We have seen very few Monarch butterflies in our backyard for the last two years, but that doesn’t mean they are not there. Caterpillars are showing up on our milkweeds, so it seems that they must be making whoopee somewhere, then flying in under the radar and laying their eggs on our plants.
Nadia and I (especially Nadia) have watched these distinctive larvae like hawks, but some have been disappearing—victims, I suppose, of predators who haven’t yet learned their lesson about the bitter toxins in the caterpillars from the milkweeds they feed or are immune to it. So, since we happened to have a couple milkweeds handy that were growing in buckets (rescued from a friendly neighbor’s yard with their permission), Nadia transplanted the butterfly wannabees to them and brought them inside. They thrived and are thriving still.
Shades of my long-lost youth! At the green young age of something or other (I forget) I raised a caterpillar to glorious monarchy adulthood, with a mason jar full of milkweed leaves and lid punched full of holes with a hammer and nail. The day it emerged from its jewel-like chrysalis, it perched on my shoulder for a long time as its wings unfolded and dried, finally striking off to begin its travels.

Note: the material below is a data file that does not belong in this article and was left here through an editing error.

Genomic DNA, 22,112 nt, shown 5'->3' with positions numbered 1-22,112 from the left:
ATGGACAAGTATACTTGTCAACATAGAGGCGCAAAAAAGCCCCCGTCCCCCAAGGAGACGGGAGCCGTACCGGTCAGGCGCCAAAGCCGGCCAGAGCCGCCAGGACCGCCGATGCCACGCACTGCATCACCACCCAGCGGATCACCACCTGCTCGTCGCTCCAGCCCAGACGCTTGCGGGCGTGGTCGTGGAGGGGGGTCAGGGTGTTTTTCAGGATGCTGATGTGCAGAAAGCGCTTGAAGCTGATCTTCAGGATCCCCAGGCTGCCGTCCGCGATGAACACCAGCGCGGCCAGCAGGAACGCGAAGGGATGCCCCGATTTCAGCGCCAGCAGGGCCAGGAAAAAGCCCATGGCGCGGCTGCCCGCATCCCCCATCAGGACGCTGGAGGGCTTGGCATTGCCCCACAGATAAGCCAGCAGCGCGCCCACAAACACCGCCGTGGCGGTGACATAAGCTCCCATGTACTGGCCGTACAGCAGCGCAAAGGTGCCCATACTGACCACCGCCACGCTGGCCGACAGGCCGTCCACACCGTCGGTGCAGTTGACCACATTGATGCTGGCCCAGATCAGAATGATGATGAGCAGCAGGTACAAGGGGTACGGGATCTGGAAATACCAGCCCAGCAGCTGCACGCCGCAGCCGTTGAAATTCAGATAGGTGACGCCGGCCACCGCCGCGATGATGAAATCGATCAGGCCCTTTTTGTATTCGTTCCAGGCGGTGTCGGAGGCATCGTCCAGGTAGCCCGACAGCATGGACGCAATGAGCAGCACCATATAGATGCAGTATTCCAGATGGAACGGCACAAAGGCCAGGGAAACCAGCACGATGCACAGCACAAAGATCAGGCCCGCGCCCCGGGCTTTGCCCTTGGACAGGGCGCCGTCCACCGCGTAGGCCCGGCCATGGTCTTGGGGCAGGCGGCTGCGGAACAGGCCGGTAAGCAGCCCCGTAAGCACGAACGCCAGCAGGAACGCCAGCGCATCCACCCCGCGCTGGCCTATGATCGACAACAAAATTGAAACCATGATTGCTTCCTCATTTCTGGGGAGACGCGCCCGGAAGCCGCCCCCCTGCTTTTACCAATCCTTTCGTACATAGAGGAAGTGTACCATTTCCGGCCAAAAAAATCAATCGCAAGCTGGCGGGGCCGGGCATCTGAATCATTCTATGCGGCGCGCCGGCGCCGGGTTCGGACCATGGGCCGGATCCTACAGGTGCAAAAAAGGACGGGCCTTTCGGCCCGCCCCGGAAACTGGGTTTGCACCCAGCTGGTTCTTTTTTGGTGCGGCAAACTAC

Now for the first time in maybe fifty years, I would watch again. And this time I had a camera that did more than my old Brownie box ever dreamed of. Two of the three tenants had already formed their chrysalises and the third was getting ready.
At this point, about 8:40 a.m., I carefully set my camera on a tripod, composed and focused and told it to take a picture every five minutes, while Nadia and I went off and did other stuff. (Mostly we kept coming back over and over to watch any progress that might be happening, but this little thing was in no hurry.) For hours, we got lots of pictures like this one:
At around 11 a.m., the dark colored chrysalis decided to disgorge its cargo and we found this:
It took less than five minutes to emerge. This adult was later taken outside and released after its wings had formed up. It’s hard to watch the kids leaving home, but…
Then, finally, about 4:40 the camera recorded some movement and subtle color changes. Unfortunately we were outside at this point, or I would have decreased the photo interval to a much shorter time.
And just five minutes later!
Another few minutes and the miracle was nearly complete. We never realized how fast this process happened, once it starts.
By 6:30 in the evening, we had our shiny, new package, just like we find them outside.
Now we just wait two weeks and we get to photograph the emerging adult. I’ll use a shorter interval this time.
Sometimes in this world it can be hard to maintain a sense of wonder and the miraculous. Try raising Monarchs and just try to remain indifferent to the marvels of what you will witness. This is truly one of nature’s small but spectacular passages, amazing, full of symbolism and happening all around us. What a tragedy it would be to lose this…